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With DJ Nate Valentino offering his services for another Pink Wig Night, we thought it was about time wiggers got the to know more about the man under the headphones. Let’s get into it!
How did it all start for you?
It all started at 14 when I was at a youth club and there was a DJ there called DJ H2O teaching people how to DJ. I had always liked the idea as I made mixtapes at home every Sunday, taping my favourite songs from the Top 40. He told me I had to put one song with another, so I went through his records and found two records.
I started to play the Instrumental to ‘Bittersweet Symphony’ by The Verve and added the acapella from Jay Z’s ‘Dirt Off Your Shoulder’, I then asked him how was I meant to play another song when both turntables were being used, to which he looked at me in silence for while. He then Said “Wow!… How do fancy opening for me tonight?” To which I was delighted and nervous. That night I went to a nightclub with him and a group of friends and played the first half hour of his set, the first track I played as a DJ was ‘Where Is The Love’ by Black Eyed Peas.
What’s the best gig you’ve done?
It is hard to chose one gig in particular that was the best. I have had so many great gigs for various reasons. Some fairly recent gigs that stand out are Pink Wig last year, each year is amazing but I feel it gets bigger and better each year, and I am so looking forward to being part of it again this year!
Also It was an honour to be asked to play at Toast for New Years Eve, it was such an awesome audience! Anywhere were the audience is up for a good time, and everyone is happy. Cafe Del Mar in Ibiza is another special gig, especially Sunset sets. There is something magical about playing chilled music as the sun goes down, although that is more about the place than the people.
How was Ibiza this year?
Ok, that is a seemingly simple question, but one with a complex answer. In short, Ibiza was pretty good, although the weather was the worst I have seen it. But that isn’t really an interesting answer, so my long answer would be: When it comes to the club culture in Ibiza, I have a few opinions that I know are shared with other DJs out there and most likely the locals.
Ibiza, and the Balearic Islands are very special to me, and I have been going for many years now. I have seen the islands change over the past decade, and not always for the good, Ibiza especially! Ibiza has progressively become more and more of a rich persons playground.
With drinks often starting at 10 Euros, entry to some of the clubs costing in excess of 60 Euros, and a meal at Sublimotion, a ‘molecular gastronomy restaurant’ costing north of 1,500 Euros, VIP culture is bastardising what once was a great scene! All the clubs have VIP areas with bottle service with tables costing thousands of Euros. The rich and famous like to be in the same room as the public, but to also be separated from them.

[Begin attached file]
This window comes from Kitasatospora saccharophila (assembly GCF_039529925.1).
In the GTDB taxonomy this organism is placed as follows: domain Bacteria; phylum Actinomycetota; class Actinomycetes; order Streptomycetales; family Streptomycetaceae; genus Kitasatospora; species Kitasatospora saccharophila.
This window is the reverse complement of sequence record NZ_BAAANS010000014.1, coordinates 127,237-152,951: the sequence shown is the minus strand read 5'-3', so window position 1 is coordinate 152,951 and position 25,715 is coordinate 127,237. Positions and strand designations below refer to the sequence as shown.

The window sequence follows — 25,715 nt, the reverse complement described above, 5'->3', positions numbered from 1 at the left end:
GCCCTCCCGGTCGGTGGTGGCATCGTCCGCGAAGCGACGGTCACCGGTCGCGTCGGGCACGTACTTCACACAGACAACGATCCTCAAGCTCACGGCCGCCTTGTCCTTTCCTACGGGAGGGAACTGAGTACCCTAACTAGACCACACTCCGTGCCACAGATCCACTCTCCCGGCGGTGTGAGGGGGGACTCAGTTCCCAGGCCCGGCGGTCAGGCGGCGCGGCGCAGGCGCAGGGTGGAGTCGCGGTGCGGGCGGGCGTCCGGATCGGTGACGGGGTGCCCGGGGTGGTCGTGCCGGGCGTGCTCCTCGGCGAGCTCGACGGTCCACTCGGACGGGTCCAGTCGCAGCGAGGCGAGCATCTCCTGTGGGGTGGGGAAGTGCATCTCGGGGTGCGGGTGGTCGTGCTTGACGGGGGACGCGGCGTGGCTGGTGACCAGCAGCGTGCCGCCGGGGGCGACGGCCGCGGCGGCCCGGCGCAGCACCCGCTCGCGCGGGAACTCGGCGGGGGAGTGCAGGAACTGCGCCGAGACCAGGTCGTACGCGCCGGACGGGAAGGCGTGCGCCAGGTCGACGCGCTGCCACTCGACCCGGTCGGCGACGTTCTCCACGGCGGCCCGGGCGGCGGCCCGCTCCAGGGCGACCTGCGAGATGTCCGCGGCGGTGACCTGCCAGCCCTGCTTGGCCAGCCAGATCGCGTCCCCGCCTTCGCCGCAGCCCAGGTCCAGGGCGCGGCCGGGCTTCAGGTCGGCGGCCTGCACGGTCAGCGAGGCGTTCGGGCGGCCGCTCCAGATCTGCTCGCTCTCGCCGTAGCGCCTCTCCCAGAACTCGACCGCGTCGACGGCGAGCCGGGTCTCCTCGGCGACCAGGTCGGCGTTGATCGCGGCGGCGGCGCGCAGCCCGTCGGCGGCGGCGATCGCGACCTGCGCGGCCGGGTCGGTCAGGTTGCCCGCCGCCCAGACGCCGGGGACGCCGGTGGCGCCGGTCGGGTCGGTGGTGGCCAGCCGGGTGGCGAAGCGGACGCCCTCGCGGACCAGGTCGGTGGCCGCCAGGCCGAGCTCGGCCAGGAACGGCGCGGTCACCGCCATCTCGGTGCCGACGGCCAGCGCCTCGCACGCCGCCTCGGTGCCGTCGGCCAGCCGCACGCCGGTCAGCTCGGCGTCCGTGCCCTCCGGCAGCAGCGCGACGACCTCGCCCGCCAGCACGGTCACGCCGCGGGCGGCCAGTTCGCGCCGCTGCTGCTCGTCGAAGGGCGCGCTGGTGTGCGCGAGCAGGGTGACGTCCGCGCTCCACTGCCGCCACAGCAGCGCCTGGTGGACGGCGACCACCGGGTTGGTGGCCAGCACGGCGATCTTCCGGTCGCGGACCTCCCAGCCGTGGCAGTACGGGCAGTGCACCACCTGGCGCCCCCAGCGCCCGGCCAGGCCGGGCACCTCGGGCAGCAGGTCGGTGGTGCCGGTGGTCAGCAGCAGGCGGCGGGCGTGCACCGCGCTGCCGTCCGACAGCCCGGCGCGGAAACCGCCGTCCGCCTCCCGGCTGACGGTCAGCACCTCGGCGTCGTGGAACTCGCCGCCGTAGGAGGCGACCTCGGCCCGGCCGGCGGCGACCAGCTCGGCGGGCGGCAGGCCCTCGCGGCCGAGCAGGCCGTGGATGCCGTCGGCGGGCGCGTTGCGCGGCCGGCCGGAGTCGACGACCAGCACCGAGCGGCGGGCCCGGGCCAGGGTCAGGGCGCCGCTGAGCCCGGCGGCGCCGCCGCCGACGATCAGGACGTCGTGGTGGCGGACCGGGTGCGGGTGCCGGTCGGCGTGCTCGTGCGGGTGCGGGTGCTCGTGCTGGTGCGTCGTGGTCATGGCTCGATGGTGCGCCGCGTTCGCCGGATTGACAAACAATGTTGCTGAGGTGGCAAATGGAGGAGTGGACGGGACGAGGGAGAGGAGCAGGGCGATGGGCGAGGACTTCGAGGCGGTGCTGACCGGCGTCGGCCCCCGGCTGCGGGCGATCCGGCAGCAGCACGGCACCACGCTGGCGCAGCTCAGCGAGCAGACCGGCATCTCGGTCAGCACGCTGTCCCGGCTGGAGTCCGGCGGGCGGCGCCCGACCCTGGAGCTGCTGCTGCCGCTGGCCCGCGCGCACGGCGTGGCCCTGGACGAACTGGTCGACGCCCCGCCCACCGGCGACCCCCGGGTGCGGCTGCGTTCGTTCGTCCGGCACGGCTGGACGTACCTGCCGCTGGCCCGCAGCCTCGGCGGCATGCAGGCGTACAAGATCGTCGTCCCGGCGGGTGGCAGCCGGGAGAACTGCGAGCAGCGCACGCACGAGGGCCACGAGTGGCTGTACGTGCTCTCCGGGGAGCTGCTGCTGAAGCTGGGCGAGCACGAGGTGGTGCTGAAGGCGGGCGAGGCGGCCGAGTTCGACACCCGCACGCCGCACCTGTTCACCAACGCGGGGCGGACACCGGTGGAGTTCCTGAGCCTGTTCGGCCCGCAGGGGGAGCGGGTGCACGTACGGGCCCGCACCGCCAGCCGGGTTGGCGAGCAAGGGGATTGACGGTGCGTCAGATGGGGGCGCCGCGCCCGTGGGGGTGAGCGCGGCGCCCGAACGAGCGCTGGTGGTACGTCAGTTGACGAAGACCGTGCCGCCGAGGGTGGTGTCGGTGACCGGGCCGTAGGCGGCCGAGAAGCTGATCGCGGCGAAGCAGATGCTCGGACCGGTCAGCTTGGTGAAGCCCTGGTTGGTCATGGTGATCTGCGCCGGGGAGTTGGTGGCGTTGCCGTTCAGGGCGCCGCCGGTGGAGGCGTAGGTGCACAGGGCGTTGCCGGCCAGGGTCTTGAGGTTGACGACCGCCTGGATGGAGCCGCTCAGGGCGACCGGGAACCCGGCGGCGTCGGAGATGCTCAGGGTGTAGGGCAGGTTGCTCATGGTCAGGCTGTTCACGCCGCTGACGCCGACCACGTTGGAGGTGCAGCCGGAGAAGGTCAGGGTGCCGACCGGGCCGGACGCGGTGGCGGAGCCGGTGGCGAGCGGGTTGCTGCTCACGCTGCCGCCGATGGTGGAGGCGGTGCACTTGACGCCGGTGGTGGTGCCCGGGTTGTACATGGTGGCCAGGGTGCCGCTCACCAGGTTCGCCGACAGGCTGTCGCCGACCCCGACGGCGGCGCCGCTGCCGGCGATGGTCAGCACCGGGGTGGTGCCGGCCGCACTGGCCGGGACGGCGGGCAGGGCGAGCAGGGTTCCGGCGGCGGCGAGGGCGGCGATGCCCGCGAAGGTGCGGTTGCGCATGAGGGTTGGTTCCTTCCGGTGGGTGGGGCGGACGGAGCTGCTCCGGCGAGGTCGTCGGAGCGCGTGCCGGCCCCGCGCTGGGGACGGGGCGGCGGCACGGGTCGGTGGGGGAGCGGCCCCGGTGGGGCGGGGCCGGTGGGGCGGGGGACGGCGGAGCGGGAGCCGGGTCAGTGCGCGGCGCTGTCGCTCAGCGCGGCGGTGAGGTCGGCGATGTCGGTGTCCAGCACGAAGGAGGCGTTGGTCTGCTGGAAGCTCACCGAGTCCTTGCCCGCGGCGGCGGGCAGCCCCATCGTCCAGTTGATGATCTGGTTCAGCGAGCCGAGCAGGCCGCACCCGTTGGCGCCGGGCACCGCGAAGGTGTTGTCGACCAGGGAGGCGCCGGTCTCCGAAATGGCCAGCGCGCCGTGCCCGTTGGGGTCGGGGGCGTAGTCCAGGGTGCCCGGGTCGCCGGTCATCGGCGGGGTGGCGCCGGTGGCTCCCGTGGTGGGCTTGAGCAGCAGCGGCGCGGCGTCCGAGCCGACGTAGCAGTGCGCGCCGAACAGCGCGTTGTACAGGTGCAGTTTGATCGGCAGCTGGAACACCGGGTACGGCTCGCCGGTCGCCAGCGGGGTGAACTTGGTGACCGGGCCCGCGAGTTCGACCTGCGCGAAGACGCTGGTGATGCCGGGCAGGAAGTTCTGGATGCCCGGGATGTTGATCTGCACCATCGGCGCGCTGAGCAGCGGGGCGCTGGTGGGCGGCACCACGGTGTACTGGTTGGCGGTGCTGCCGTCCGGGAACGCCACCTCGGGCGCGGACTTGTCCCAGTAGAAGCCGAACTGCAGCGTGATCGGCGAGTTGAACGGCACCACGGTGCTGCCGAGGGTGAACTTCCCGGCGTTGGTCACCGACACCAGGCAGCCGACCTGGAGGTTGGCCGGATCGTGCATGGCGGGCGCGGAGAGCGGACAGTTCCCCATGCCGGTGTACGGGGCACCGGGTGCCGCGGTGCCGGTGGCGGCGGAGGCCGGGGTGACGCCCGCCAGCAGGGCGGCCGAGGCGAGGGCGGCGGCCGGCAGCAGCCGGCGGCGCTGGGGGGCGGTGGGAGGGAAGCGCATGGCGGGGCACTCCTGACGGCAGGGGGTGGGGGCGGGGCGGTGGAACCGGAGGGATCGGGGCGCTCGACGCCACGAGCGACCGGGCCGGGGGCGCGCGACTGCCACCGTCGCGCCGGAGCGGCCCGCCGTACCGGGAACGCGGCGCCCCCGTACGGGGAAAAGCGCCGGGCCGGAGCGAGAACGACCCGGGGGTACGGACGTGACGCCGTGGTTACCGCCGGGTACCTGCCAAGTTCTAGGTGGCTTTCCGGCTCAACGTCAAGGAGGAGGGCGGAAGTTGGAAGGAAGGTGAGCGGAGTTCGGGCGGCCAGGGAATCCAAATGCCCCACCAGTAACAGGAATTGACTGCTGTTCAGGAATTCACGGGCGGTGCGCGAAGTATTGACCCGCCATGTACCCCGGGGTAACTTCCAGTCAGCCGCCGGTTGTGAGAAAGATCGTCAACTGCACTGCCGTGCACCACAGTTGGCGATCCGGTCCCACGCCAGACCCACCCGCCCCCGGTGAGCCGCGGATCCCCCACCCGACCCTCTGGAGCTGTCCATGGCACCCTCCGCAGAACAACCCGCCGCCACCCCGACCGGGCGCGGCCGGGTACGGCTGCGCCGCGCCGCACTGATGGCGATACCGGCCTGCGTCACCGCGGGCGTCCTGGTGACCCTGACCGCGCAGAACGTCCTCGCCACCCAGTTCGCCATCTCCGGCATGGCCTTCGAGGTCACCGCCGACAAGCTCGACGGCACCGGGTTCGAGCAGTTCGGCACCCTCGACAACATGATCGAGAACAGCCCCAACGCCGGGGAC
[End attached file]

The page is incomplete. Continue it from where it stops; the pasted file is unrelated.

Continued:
Most of them will be looking at their phones and taking selfies most the night. When did the music become a secondary thing in a nightclub? It’s not like celebrities flocking to the island is new, as they have been coming for many decades, starting with Errol Flynn and Laurence Olivier coming in search of privacy.
Then came the rock stars such as Pink Floyd and Robert Plant who would frequent Pacha, Privilege and Amnesia back in the 1970’s. In 1983 Freddie Mercury famously had his birthday party at Pikes Hotel, (Now known as Ibiza Rocks Hotel) Which is seen in the ‘Club Tropicana’ music video. I lost a lot of respect for Amnesia when they decided to make Paris Hilton a resident DJ. Although she has now called time on her residency there, and the club is starting to get back to it’s strong line-ups.
Who’s your biggest inspiration?
My biggest inspiration has to be the people that come out to have a good time listening to great music. Anyone who enjoys what I am doing inspires me to do my best to make that happen.
What advice would you give aspiring DJ’s?
I think firstly, it is important to ask yourself why you want to be a DJ. If you want to do it for fame and fortune, I would say don’t bother, you’re in it for the wrong reasons. However, if you want to be a DJ because you have a passion for music and sharing that music with people, then go for it.
Get yourself some cheap turntables and start playing your favourite tracks to you and your friends, once you think you are good enough, start recording mixes and posting them online at Mixcloud. Talk to local DJs, promoters and managers/owners of local venues to see if they would be interested in having you one night. Expect to be paid poorly, or not at all at first (remember, its not about the money!).
Also there is a massive debate about the use of the sync button to beat match. My view is that it is one of many tools in order to make your mixes sound smooth, it is ok to use it, but I would encourage you to learn how to beat match properly first. It is fairly obvious when the sync button has been used, and I respect DJs more that aren’t afraid of making mistakes. DJing isn’t all about how something is mixed, but also about the music you play!